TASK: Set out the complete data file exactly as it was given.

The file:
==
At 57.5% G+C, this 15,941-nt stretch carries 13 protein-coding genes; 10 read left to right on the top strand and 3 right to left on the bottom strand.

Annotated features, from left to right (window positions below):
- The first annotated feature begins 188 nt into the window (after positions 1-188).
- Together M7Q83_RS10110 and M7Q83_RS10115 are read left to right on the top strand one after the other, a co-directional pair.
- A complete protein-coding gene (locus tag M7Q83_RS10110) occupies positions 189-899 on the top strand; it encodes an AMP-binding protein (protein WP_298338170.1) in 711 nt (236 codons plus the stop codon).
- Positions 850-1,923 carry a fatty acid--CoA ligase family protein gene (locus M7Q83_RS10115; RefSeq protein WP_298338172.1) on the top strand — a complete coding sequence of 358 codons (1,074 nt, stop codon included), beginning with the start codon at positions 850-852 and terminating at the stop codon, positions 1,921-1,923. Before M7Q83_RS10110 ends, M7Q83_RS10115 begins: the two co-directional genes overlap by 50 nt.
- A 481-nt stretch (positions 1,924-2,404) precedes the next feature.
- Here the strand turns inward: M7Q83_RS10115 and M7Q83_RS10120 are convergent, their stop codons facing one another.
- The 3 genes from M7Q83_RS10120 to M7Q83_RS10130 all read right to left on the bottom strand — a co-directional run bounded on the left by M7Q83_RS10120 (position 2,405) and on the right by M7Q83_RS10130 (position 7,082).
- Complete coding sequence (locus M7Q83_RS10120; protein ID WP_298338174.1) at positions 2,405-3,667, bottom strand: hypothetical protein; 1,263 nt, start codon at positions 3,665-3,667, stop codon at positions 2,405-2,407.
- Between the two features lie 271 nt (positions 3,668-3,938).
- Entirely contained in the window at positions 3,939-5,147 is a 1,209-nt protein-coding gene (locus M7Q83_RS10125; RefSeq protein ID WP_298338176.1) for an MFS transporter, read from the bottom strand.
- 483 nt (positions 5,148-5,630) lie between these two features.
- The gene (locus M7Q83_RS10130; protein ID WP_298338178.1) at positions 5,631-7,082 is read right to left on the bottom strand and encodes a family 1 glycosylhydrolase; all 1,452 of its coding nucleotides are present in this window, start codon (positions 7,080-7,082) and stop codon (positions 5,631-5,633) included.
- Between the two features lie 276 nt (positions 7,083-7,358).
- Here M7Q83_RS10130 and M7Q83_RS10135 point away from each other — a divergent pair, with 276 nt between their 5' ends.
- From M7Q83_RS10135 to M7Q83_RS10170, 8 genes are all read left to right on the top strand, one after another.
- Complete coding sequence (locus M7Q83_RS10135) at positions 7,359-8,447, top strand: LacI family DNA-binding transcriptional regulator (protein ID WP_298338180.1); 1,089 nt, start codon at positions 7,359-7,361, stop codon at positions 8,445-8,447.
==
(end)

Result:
At 57.5% G+C, this 15,941-nt stretch carries 13 protein-coding genes; 10 read left to right on the top strand and 3 right to left on the bottom strand.

Annotated features, from left to right (window positions below):
- The first annotated feature begins 188 nt into the window (after positions 1-188).
- Together M7Q83_RS10110 and M7Q83_RS10115 are read left to right on the top strand one after the other, a co-directional pair.
- A complete protein-coding gene (locus tag M7Q83_RS10110) occupies positions 189-899 on the top strand; it encodes an AMP-binding protein (protein WP_298338170.1) in 711 nt (236 codons plus the stop codon).
- Positions 850-1,923 carry a fatty acid--CoA ligase family protein gene (locus M7Q83_RS10115; RefSeq protein WP_298338172.1) on the top strand — a complete coding sequence of 358 codons (1,074 nt, stop codon included), beginning with the start codon at positions 850-852 and terminating at the stop codon, positions 1,921-1,923. Before M7Q83_RS10110 ends, M7Q83_RS10115 begins: the two co-directional genes overlap by 50 nt.
- A 481-nt stretch (positions 1,924-2,404) precedes the next feature.
- Here the strand turns inward: M7Q83_RS10115 and M7Q83_RS10120 are convergent, their stop codons facing one another.
- The 3 genes from M7Q83_RS10120 to M7Q83_RS10130 all read right to left on the bottom strand — a co-directional run bounded on the left by M7Q83_RS10120 (position 2,405) and on the right by M7Q83_RS10130 (position 7,082).
- Complete coding sequence (locus M7Q83_RS10120; protein ID WP_298338174.1) at positions 2,405-3,667, bottom strand: hypothetical protein; 1,263 nt, start codon at positions 3,665-3,667, stop codon at positions 2,405-2,407.
- Between the two features lie 271 nt (positions 3,668-3,938).
- Entirely contained in the window at positions 3,939-5,147 is a 1,209-nt protein-coding gene (locus M7Q83_RS10125; RefSeq protein ID WP_298338176.1) for an MFS transporter, read from the bottom strand.
- 483 nt (positions 5,148-5,630) lie between these two features.
- The gene (locus M7Q83_RS10130; protein ID WP_298338178.1) at positions 5,631-7,082 is read right to left on the bottom strand and encodes a family 1 glycosylhydrolase; all 1,452 of its coding nucleotides are present in this window, start codon (positions 7,080-7,082) and stop codon (positions 5,631-5,633) included.
- Between the two features lie 276 nt (positions 7,083-7,358).
- Here M7Q83_RS10130 and M7Q83_RS10135 point away from each other — a divergent pair, with 276 nt between their 5' ends.
- From M7Q83_RS10135 to M7Q83_RS10170, 8 genes are all read left to right on the top strand, one after another.
- Complete coding sequence (locus M7Q83_RS10135) at positions 7,359-8,447, top strand: LacI family DNA-binding transcriptional regulator (protein ID WP_298338180.1); 1,089 nt, start codon at positions 7,359-7,361, stop codon at positions 8,445-8,447.